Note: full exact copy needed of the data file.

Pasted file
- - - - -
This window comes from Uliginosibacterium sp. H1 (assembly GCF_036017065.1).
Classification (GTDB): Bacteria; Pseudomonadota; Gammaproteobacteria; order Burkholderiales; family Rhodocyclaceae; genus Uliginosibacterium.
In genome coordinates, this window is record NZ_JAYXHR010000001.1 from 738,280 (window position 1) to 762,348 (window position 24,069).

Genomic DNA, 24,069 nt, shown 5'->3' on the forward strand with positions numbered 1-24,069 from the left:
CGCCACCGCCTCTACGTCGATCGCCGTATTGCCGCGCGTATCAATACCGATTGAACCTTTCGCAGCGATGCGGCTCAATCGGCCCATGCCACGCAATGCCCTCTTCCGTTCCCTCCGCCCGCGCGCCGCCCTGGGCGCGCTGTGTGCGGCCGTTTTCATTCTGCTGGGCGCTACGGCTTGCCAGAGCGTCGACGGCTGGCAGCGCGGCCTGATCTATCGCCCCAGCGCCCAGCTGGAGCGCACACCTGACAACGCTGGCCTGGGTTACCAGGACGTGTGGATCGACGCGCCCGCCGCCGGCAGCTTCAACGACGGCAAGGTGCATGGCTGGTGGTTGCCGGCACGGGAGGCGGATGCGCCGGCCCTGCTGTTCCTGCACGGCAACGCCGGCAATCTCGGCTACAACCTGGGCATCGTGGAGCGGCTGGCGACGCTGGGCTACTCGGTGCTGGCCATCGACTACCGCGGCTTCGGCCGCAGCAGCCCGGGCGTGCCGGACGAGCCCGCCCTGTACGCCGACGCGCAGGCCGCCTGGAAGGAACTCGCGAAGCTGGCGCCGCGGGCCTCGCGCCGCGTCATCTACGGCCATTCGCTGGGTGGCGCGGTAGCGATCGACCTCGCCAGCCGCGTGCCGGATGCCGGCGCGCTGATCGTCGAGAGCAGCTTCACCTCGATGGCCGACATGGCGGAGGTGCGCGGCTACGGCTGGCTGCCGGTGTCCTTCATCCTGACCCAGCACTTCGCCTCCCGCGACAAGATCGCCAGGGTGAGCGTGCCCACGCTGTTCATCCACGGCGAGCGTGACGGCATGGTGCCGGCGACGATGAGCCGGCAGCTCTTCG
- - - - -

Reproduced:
This window comes from Uliginosibacterium sp. H1 (assembly GCF_036017065.1).
Classification (GTDB): Bacteria; Pseudomonadota; Gammaproteobacteria; order Burkholderiales; family Rhodocyclaceae; genus Uliginosibacterium.
In genome coordinates, this window is record NZ_JAYXHR010000001.1 from 738,280 (window position 1) to 762,348 (window position 24,069).

Genomic DNA, 24,069 nt, shown 5'->3' on the forward strand with positions numbered 1-24,069 from the left:
CGCCACCGCCTCTACGTCGATCGCCGTATTGCCGCGCGTATCAATACCGATTGAACCTTTCGCAGCGATGCGGCTCAATCGGCCCATGCCACGCAATGCCCTCTTCCGTTCCCTCCGCCCGCGCGCCGCCCTGGGCGCGCTGTGTGCGGCCGTTTTCATTCTGCTGGGCGCTACGGCTTGCCAGAGCGTCGACGGCTGGCAGCGCGGCCTGATCTATCGCCCCAGCGCCCAGCTGGAGCGCACACCTGACAACGCTGGCCTGGGTTACCAGGACGTGTGGATCGACGCGCCCGCCGCCGGCAGCTTCAACGACGGCAAGGTGCATGGCTGGTGGTTGCCGGCACGGGAGGCGGATGCGCCGGCCCTGCTGTTCCTGCACGGCAACGCCGGCAATCTCGGCTACAACCTGGGCATCGTGGAGCGGCTGGCGACGCTGGGCTACTCGGTGCTGGCCATCGACTACCGCGGCTTCGGCCGCAGCAGCCCGGGCGTGCCGGACGAGCCCGCCCTGTACGCCGACGCGCAGGCCGCCTGGAAGGAACTCGCGAAGCTGGCGCCGCGGGCCTCGCGCCGCGTCATCTACGGCCATTCGCTGGGTGGCGCGGTAGCGATCGACCTCGCCAGCCGCGTGCCGGATGCCGGCGCGCTGATCGTCGAGAGCAGCTTCACCTCGATGGCCGACATGGCGGAGGTGCGCGGCTACGGCTGGCTGCCGGTGTCCTTCATCCTGACCCAGCACTTCGCCTCCCGCGACAAGATCGCCAGGGTGAGCGTGCCCACGCTGTTCATCCACGGCGAGCGTGACGGCATGGTGCCGGCGACGATGAGCCGGCAGCTCTTCG